[FOUNTAIN]Hackers and crackers

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[FOUNTAIN]Hackers and crackers

Eniac, or the “Electronic Numerical Integrator and Computer” was developed in 1946 in the United States and is generally thought to be the first computer in the world. It actually was not the first of its kind. The British mathematician Alan Turing rightfully deserves the honor of the visionary who brought about the digital society. Mr. Turing was a member of the British intelligence team Ultra, which decrypted the Enigma ciphers that Germany used during World War II.
He developed an electronic computing device called “Colossus” that could read Enigma-encrypted messages, which could once be decrypted mechanically but which then were improved to the point that mechanical devices were simply to slow to crack in an acceptable length of time. The Colossus machine was fast and accurate, and the Allies went to great pains to disguise the fact that they were reading the German’s military traffic, even to the point of pretending they were not aware of bombing raids planned and executed by the Nazis.
The Ultra team was disbanded after the war, and all the machines and their blueprints were destroyed. Mr. Turing got no recognition for his accomplishments and had to watch Eniac bask in its electronic glory despite having appeared two years after Colossus.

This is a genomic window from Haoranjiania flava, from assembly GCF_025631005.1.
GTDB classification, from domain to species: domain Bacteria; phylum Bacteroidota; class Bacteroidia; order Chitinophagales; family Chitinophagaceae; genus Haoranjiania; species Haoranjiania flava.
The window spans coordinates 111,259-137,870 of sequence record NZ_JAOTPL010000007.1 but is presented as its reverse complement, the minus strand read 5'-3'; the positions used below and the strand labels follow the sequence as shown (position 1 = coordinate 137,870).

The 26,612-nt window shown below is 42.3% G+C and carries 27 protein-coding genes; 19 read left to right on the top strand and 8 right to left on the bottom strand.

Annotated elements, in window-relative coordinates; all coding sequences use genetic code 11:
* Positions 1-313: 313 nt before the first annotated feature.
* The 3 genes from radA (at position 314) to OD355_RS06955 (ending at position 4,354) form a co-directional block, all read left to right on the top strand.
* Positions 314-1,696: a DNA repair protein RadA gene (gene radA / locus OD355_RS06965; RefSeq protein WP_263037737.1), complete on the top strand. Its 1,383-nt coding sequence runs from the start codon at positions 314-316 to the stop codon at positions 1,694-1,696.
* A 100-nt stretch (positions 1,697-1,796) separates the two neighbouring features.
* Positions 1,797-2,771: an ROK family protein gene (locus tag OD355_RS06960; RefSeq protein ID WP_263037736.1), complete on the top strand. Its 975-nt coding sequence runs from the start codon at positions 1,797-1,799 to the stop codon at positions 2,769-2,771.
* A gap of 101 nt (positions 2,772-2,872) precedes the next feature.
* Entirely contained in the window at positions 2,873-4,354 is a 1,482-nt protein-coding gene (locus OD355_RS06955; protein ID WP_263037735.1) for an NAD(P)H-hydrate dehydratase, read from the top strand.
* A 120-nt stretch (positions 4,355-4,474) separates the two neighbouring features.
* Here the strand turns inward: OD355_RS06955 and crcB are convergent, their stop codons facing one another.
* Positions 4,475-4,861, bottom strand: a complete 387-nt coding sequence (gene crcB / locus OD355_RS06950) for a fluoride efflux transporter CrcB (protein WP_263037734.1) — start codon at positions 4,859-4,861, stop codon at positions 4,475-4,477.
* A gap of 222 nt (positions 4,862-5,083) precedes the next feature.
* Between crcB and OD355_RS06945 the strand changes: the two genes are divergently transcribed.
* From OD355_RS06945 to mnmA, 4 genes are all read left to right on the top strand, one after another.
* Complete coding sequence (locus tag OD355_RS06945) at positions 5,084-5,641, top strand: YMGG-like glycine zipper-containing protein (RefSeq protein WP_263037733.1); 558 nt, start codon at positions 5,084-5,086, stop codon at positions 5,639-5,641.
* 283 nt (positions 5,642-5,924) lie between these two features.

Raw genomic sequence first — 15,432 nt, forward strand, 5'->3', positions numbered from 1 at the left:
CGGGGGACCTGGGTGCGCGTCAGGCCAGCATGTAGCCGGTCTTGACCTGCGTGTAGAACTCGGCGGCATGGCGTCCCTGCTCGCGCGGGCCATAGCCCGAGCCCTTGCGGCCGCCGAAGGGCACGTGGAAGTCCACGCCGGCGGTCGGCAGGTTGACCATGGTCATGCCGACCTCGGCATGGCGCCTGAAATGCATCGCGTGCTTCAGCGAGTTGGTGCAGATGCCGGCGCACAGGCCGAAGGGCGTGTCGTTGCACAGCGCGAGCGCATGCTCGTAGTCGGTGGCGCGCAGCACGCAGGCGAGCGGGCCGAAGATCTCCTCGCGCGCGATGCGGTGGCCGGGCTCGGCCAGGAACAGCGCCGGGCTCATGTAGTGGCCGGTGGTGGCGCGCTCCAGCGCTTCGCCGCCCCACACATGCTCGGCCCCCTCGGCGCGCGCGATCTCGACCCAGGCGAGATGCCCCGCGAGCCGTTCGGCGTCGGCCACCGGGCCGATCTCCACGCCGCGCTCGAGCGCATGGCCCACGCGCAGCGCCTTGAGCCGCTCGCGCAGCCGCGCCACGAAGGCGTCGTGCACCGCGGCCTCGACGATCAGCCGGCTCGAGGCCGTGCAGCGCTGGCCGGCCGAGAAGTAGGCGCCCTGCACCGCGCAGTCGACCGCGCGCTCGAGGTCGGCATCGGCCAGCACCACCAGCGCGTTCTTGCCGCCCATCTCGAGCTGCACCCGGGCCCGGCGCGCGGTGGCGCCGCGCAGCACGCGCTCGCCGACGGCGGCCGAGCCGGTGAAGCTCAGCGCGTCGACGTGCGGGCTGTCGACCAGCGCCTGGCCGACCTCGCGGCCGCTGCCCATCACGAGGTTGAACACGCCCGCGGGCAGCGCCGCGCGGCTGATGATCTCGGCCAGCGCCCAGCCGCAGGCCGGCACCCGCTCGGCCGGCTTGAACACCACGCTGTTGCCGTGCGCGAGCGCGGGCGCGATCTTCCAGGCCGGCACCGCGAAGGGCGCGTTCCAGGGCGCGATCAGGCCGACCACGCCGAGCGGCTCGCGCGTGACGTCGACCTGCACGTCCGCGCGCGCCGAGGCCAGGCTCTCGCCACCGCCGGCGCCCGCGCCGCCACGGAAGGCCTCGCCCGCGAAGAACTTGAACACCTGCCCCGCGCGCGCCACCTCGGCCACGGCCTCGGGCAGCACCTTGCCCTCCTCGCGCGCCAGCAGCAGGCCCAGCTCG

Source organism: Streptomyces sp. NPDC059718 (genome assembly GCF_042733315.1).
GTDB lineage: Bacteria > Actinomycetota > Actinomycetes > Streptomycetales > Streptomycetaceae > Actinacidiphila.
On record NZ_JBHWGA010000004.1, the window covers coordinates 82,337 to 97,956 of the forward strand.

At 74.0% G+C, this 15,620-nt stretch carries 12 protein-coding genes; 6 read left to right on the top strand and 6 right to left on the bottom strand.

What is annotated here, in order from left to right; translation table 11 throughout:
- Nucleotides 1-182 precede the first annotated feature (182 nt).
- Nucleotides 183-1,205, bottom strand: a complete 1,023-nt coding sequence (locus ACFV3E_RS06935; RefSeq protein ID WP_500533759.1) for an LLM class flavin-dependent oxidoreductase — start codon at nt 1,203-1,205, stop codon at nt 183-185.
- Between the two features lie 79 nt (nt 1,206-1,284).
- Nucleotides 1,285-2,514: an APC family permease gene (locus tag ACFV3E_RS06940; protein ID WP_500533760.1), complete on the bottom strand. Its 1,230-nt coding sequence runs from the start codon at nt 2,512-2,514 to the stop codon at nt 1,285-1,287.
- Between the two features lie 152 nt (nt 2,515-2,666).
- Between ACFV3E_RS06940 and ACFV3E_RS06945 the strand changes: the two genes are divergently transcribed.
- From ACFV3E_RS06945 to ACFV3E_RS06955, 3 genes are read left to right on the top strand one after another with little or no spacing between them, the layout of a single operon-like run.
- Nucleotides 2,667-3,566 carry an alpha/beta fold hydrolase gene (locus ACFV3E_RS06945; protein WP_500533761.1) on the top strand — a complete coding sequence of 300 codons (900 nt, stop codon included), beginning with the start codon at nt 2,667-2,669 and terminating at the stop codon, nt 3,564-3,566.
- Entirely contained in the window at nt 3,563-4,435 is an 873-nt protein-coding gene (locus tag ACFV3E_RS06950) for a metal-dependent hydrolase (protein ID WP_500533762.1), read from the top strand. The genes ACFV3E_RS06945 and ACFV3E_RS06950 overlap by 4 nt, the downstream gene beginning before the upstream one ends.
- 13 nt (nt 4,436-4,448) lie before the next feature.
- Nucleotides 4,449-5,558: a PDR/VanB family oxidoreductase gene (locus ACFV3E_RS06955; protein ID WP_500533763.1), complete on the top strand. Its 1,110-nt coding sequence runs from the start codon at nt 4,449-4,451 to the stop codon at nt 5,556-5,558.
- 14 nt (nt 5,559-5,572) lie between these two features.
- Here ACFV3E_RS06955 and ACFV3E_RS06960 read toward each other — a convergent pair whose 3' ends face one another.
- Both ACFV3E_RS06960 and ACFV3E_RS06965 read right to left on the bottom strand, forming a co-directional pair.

It might have been a little comfort for Mr. Turing had he known that he would be acknowledged as the world’s first hacker. Ever since Mr. Turing’s invention, computers have fascinated creative brains around the world. Some programmers enjoy making software purely for the fun of it. They came to be known as “hackers” in 1961 when the Massachusetts Institute of Technology purchased the second-generation computer PDP-1. Members of the Tech Model Railroad Club, a student organization studying train systems at MIT, secretly played with school computers at night. They enjoyed creating the programming tools, environments and related jargon that we use today.
Since then, hackers have developed many useful programs. Steve Wozniak and Steve Jobs, the co-founders of Apple Computer, and Microsoft’s Bill Gates are a few of the notable early hackers.
They are distinguished from crackers, who maliciously penetrate networks, spread viruses and destroy data. The two types of people are as different as a Jedi knight and Darth Vader. Crackers were responsible for snarling last year’s college entrance test. They used their machines for destruction, and their motive was to prevent other students from applying for the examination. A bad boy learns bad things first.

by Lee Hoon-beom

The writer is the head of the JoongAng Ilbo’s “week&” team.
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